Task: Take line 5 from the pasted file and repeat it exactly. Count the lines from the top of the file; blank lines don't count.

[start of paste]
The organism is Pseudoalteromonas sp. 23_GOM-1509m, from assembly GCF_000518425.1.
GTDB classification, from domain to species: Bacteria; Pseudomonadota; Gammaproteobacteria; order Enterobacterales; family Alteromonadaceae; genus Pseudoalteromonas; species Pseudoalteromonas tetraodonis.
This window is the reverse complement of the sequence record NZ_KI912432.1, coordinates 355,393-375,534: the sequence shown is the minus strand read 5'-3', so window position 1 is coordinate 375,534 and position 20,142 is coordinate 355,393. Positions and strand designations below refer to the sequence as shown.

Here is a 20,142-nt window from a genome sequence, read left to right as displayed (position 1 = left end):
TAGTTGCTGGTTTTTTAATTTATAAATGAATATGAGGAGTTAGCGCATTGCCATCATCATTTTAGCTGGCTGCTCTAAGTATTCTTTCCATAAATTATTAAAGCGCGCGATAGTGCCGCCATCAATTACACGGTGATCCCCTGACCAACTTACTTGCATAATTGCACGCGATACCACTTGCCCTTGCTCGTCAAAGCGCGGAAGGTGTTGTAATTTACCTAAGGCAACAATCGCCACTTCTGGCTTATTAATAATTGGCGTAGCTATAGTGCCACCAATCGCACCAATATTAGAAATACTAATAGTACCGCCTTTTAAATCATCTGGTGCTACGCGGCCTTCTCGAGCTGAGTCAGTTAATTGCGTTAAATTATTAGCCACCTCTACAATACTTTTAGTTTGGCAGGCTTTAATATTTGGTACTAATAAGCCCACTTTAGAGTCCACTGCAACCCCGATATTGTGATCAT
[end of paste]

TAGTTGCTGGTTTTTTAATTTATAAATGAATATGAGGAGTTAGCGCATTGCCATCATCATTTTAGCTGGCTGCTCTAAGTATTCTTTCCATAAATTATTAAAGCGCGCGATAGTGCCGCCATCAATTACACGGTGATCCCCTGACCAACTTACTTGCATAATTGCACGCGATACCACTTGCCCTTGCTCGTCAAAGCGCGGAAGGTGTTGTAATTTACCTAAGGCAACAATCGCCACTTCTGGCTTATTAATAATTGGCGTAGCTATAGTGCCACCAATCGCACCAATATTAGAAATACTAATAGTACCGCCTTTTAAATCATCTGGTGCTACGCGGCCTTCTCGAGCTGAGTCAGTTAATTGCGTTAAATTATTAGCCACCTCTACAATACTTTTAGTTTGGCAGGCTTTAATATTTGGTACTAATAAGCCCACTTTAGAGTCCACTGCAACCCCGATATTGTGATCAT